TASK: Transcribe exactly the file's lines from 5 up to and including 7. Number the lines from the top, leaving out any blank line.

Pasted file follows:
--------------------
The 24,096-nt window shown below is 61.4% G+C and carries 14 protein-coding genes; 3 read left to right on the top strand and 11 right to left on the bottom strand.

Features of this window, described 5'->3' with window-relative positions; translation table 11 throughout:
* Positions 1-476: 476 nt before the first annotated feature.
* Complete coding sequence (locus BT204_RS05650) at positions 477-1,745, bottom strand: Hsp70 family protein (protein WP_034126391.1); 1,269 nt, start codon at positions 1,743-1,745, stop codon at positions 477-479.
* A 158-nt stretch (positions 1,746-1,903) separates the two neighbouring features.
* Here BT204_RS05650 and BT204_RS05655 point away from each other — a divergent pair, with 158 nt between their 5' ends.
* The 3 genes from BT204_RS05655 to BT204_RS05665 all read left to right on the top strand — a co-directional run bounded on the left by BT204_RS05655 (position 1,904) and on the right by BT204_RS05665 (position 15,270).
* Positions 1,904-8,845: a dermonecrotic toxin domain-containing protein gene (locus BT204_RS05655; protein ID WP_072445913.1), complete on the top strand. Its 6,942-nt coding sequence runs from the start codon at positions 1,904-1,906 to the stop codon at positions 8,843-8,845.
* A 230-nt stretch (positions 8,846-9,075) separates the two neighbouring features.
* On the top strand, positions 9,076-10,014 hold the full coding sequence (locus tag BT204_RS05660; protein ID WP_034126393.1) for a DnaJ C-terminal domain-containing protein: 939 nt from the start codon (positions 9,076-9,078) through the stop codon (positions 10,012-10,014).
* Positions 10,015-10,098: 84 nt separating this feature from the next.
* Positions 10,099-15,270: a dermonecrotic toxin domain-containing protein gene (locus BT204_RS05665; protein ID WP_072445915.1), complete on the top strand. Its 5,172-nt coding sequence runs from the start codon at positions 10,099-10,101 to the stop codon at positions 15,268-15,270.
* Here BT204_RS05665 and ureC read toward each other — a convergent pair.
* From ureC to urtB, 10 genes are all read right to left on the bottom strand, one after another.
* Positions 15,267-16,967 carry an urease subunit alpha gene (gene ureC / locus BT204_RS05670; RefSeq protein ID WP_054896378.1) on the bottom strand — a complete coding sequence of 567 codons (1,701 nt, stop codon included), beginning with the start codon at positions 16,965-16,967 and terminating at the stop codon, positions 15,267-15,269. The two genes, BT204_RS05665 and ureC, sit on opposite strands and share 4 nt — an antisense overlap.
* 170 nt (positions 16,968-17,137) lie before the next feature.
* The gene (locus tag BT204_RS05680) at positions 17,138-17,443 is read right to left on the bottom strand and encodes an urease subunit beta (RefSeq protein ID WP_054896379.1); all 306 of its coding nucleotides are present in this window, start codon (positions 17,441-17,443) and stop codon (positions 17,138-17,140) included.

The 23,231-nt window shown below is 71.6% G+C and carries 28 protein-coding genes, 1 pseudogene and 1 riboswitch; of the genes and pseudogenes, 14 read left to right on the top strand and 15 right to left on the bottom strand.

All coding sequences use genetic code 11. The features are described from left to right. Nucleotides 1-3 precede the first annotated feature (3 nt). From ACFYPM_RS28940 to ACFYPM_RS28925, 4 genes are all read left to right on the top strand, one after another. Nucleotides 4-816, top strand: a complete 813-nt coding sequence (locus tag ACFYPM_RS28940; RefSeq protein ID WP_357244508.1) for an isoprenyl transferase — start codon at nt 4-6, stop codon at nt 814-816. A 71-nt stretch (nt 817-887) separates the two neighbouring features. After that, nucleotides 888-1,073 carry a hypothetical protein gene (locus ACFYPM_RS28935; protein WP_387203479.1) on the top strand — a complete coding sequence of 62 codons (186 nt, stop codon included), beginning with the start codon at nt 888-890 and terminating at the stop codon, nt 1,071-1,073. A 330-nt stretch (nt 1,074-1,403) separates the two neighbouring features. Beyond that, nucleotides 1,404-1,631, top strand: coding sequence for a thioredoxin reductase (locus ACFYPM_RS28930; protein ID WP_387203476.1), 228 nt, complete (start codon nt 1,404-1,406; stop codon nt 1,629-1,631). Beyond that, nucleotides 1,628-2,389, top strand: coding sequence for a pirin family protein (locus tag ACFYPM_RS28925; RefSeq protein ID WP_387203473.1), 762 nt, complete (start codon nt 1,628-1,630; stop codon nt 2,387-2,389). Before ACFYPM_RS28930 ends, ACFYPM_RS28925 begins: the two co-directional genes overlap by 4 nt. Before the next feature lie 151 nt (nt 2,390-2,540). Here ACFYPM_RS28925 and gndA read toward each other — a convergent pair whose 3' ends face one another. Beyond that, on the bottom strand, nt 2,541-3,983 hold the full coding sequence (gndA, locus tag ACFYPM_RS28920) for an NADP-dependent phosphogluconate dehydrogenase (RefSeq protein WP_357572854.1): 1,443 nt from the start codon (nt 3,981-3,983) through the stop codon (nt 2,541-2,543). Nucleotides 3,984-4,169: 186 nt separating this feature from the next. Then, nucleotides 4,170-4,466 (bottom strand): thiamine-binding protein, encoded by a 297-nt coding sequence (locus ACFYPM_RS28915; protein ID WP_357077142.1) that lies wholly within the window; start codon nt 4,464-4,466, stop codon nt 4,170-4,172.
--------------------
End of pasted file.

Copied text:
* A 158-nt stretch (positions 1,746-1,903) separates the two neighbouring features.
* Here BT204_RS05650 and BT204_RS05655 point away from each other — a divergent pair, with 158 nt between their 5' ends.
* The 3 genes from BT204_RS05655 to BT204_RS05665 all read left to right on the top strand — a co-directional run bounded on the left by BT204_RS05655 (position 1,904) and on the right by BT204_RS05665 (position 15,270).